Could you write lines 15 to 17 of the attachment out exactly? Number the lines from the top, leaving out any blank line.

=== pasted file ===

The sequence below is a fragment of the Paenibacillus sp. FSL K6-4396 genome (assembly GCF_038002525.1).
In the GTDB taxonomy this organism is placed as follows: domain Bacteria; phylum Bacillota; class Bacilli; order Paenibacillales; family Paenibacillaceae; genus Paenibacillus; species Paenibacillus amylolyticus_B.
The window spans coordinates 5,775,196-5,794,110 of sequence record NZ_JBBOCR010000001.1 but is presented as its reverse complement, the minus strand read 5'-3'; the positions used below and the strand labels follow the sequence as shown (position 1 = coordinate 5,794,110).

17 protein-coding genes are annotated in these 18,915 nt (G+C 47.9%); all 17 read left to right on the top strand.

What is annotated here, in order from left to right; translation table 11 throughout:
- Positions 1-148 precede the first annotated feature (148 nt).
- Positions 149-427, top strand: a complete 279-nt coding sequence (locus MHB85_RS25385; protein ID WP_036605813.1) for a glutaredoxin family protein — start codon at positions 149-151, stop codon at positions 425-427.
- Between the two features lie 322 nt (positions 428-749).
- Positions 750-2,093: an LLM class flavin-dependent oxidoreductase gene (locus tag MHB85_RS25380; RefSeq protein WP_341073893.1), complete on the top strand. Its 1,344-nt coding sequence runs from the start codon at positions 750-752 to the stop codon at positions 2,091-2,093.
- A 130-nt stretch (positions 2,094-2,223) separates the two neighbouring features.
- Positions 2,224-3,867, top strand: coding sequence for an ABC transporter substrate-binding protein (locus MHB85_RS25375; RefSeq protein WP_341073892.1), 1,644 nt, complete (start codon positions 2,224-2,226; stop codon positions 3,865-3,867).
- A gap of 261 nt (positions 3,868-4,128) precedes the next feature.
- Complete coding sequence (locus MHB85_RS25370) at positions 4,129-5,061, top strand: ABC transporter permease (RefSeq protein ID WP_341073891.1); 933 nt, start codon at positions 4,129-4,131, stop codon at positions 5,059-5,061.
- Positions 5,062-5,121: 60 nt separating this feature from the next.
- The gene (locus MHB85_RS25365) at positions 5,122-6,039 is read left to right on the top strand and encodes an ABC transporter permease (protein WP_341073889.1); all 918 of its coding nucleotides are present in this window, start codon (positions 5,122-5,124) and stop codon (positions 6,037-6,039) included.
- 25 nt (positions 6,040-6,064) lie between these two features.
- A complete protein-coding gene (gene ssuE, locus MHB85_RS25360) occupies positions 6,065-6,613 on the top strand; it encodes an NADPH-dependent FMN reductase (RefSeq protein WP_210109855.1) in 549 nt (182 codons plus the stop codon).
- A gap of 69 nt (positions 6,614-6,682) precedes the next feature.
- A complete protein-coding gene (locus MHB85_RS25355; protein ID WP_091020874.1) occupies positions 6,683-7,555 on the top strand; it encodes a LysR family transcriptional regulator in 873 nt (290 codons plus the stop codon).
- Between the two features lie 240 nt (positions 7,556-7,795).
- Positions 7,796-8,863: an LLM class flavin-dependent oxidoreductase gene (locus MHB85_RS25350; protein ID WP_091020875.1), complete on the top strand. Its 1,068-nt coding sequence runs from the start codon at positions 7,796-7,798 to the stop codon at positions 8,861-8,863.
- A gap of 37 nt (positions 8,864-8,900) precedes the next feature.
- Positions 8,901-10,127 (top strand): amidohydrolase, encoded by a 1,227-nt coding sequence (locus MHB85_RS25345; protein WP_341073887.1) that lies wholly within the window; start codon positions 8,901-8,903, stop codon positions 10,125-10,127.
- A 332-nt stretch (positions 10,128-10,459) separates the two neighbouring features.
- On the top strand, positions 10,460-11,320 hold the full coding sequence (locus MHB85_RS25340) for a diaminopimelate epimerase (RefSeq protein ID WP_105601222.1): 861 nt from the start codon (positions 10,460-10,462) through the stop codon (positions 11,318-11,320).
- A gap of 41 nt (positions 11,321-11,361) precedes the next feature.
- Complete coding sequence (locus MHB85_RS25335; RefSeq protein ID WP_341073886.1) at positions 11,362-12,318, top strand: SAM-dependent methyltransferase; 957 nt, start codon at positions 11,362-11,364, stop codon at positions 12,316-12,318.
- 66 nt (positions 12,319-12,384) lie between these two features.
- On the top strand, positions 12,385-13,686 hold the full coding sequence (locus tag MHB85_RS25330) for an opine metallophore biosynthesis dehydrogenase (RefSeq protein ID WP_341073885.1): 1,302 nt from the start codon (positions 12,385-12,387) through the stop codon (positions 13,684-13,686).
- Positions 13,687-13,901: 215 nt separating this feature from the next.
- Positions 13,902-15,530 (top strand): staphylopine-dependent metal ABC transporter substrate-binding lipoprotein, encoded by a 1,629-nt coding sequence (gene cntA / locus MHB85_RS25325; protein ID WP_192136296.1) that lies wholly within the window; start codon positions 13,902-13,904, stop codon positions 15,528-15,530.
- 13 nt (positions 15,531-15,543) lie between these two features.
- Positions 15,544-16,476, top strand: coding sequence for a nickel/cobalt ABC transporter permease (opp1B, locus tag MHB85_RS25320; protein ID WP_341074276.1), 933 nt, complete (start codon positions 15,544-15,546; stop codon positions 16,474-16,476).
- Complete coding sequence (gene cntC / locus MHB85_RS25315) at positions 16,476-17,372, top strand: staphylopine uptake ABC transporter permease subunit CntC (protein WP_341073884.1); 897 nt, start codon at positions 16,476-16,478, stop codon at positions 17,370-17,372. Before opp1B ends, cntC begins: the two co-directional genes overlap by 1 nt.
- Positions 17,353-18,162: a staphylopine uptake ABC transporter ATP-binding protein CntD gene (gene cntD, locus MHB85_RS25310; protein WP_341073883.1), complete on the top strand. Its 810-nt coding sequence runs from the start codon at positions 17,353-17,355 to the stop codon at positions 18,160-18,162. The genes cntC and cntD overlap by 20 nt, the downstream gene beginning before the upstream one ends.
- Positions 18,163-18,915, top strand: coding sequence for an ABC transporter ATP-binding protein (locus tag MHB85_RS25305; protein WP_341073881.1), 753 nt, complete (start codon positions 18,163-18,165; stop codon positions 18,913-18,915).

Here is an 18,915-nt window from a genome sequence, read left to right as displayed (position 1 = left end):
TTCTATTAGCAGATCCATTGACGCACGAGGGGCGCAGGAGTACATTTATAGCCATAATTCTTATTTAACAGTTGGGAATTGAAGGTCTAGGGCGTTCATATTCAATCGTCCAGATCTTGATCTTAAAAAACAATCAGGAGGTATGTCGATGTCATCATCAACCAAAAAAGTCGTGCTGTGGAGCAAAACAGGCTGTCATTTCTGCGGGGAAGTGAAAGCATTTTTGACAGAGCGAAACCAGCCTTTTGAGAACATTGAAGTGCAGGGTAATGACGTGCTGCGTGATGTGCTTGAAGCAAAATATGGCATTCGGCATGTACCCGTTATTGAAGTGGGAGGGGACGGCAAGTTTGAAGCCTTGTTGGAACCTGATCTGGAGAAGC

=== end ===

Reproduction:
- The gene (locus MHB85_RS25365) at positions 5,122-6,039 is read left to right on the top strand and encodes an ABC transporter permease (protein WP_341073889.1); all 918 of its coding nucleotides are present in this window, start codon (positions 5,122-5,124) and stop codon (positions 6,037-6,039) included.
- 25 nt (positions 6,040-6,064) lie between these two features.
- A complete protein-coding gene (gene ssuE, locus MHB85_RS25360) occupies positions 6,065-6,613 on the top strand; it encodes an NADPH-dependent FMN reductase (RefSeq protein WP_210109855.1) in 549 nt (182 codons plus the stop codon).